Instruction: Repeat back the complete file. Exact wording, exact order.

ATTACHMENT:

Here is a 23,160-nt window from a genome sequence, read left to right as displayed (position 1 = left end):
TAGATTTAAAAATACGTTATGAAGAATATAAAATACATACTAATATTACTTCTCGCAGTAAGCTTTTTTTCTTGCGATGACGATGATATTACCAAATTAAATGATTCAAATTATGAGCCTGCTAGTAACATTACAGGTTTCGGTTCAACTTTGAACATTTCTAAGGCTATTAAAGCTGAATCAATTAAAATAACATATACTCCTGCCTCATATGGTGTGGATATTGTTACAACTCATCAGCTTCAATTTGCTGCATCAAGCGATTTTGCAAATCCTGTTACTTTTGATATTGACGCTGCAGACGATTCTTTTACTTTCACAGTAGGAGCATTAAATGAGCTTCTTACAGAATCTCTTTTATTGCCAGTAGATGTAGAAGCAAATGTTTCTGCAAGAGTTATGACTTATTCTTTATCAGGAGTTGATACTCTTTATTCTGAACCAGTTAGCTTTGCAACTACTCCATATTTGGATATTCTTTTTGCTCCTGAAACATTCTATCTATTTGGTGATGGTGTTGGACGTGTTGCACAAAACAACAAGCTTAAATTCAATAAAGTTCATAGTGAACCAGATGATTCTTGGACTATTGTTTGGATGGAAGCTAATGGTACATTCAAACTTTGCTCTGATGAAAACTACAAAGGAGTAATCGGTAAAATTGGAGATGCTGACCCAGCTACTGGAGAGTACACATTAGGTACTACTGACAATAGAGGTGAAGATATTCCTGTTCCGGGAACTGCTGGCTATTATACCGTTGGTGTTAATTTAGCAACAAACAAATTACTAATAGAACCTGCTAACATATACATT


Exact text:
Here is a 23,160-nt window from a genome sequence, read left to right as displayed (position 1 = left end):
TAGATTTAAAAATACGTTATGAAGAATATAAAATACATACTAATATTACTTCTCGCAGTAAGCTTTTTTTCTTGCGATGACGATGATATTACCAAATTAAATGATTCAAATTATGAGCCTGCTAGTAACATTACAGGTTTCGGTTCAACTTTGAACATTTCTAAGGCTATTAAAGCTGAATCAATTAAAATAACATATACTCCTGCCTCATATGGTGTGGATATTGTTACAACTCATCAGCTTCAATTTGCTGCATCAAGCGATTTTGCAAATCCTGTTACTTTTGATATTGACGCTGCAGACGATTCTTTTACTTTCACAGTAGGAGCATTAAATGAGCTTCTTACAGAATCTCTTTTATTGCCAGTAGATGTAGAAGCAAATGTTTCTGCAAGAGTTATGACTTATTCTTTATCAGGAGTTGATACTCTTTATTCTGAACCAGTTAGCTTTGCAACTACTCCATATTTGGATATTCTTTTTGCTCCTGAAACATTCTATCTATTTGGTGATGGTGTTGGACGTGTTGCACAAAACAACAAGCTTAAATTCAATAAAGTTCATAGTGAACCAGATGATTCTTGGACTATTGTTTGGATGGAAGCTAATGGTACATTCAAACTTTGCTCTGATGAAAACTACAAAGGAGTAATCGGTAAAATTGGAGATGCTGACCCAGCTACTGGAGAGTACACATTAGGTACTACTGACAATAGAGGTGAAGATATTCCTGTTCCGGGAACTGCTGGCTATTATACCGTTGGTGTTAATTTAGCAACAAACAAATTACTAATAGAACCTGCTAACATATACATT